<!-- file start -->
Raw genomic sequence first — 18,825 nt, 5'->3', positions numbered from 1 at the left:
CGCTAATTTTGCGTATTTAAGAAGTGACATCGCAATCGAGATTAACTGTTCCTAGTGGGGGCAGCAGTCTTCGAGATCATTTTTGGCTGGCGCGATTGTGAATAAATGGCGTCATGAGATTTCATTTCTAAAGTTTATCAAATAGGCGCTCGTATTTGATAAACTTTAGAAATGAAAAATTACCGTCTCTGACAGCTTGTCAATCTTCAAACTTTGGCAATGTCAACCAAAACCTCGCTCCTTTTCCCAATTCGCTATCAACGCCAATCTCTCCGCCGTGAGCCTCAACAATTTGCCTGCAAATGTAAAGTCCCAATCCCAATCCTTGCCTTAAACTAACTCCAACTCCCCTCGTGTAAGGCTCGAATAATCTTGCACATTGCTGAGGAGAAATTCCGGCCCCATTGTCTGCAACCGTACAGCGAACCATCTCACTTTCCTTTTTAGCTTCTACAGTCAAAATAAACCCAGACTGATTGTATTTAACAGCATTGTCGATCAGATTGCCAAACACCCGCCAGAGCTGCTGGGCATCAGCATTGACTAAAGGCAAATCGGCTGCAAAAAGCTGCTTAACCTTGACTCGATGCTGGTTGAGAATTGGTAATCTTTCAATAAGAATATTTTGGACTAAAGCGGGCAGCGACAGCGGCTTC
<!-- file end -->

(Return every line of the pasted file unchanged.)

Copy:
Raw genomic sequence first — 18,825 nt, 5'->3', positions numbered from 1 at the left:
CGCTAATTTTGCGTATTTAAGAAGTGACATCGCAATCGAGATTAACTGTTCCTAGTGGGGGCAGCAGTCTTCGAGATCATTTTTGGCTGGCGCGATTGTGAATAAATGGCGTCATGAGATTTCATTTCTAAAGTTTATCAAATAGGCGCTCGTATTTGATAAACTTTAGAAATGAAAAATTACCGTCTCTGACAGCTTGTCAATCTTCAAACTTTGGCAATGTCAACCAAAACCTCGCTCCTTTTCCCAATTCGCTATCAACGCCAATCTCTCCGCCGTGAGCCTCAACAATTTGCCTGCAAATGTAAAGTCCCAATCCCAATCCTTGCCTTAAACTAACTCCAACTCCCCTCGTGTAAGGCTCGAATAATCTTGCACATTGCTGAGGAGAAATTCCGGCCCCATTGTCTGCAACCGTACAGCGAACCATCTCACTTTCCTTTTTAGCTTCTACAGTCAAAATAAACCCAGACTGATTGTATTTAACAGCATTGTCGATCAGATTGCCAAACACCCGCCAGAGCTGCTGGGCATCAGCATTGACTAAAGGCAAATCGGCTGCAAAAAGCTGCTTAACCTTGACTCGATGCTGGTTGAGAATTGGTAATCTTTCAATAAGAATATTTTGGACTAAAGCGGGCAGCGACAGCGGCTTC